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The frugalist revolution

Published in Insights, The New Zealand Initiative’s newsletter, 28 September 2018

It is a sure sign I am getting old. At age 43, I am still working and I do not think it is a problem.

If I shared the attitude held by a growing number of much younger people, I would have retired three years ago. Yes, you read that right: Retired. At 40.

Like so many other movements, the frugalist movement started in America. Also known as FIRE (Financial Independence Retire Early), it has since gained followers worldwide. Please google them, these people exist.

Their approach is simple. By living the most minimalist life in their 20s and 30s, frugalists save up to 70 percent of their post-tax income and invest it wisely. This way, they build up sufficient savings by the age of 40 to allow them a super-early retirement.

In theory, and perhaps even in practice, this is possible. The frugalists’ 4-percent rule deems it safe to spend 4 percent of one’s savings without ever running out of money. If you believe that 7 percent returns and 3 percent inflation are realistic in the long run, at 4 percent withdrawings per year any savings pool is a bottomless well.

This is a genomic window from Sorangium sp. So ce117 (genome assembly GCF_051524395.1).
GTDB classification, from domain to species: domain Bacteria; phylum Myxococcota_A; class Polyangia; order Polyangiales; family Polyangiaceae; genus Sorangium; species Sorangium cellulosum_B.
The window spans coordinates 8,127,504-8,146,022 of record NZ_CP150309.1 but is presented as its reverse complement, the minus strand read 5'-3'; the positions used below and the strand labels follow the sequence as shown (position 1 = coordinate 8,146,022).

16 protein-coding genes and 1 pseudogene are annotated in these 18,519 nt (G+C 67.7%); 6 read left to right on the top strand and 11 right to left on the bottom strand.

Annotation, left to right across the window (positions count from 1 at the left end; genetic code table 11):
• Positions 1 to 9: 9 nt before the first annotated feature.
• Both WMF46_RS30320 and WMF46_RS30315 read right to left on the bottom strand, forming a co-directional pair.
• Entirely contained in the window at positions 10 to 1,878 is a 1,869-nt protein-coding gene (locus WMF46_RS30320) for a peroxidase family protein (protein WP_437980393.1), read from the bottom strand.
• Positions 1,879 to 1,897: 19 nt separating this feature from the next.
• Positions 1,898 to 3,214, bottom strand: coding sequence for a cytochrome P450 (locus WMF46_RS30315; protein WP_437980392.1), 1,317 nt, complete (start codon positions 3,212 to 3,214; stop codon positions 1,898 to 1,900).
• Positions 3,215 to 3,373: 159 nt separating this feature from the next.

From there, it is only a matter of preference. Some people might get by on $20,000 per year (and half a million in savings), others may need $40,000 (and a million in the bank).

Provided, of course, you own your home. Which makes FIRE difficult in most of New Zealand. But luckily house prices in Dannevirke or West Southland are much lower.

So if you are happy to live without a car, repair broken household items, buy second-hand, never eat out, forgo any holidays, and skip anything that makes life that little bit more enjoyable, retirement at 40 is doable.

Just do not have kids, these money-suckers. Or any hobbies. Or the odd bottle of Pinot. And get used to the thought of never seeing the Eiffel Tower, Machu Picchu or the Great Pyramids.

In this way, FIRE will not make you live any longer. But it will make the whole experience on this planet (well, in New Zealand) seem much longer.

There are just two things I do not understand. Why bother to learn and study hard if you will only use your qualifications for a few years?

And second, when I was young, we wanted to change the world. Or at least have a fulfilling life. Retiring at 40 would not count towards either.

As I said, I must be getting old.

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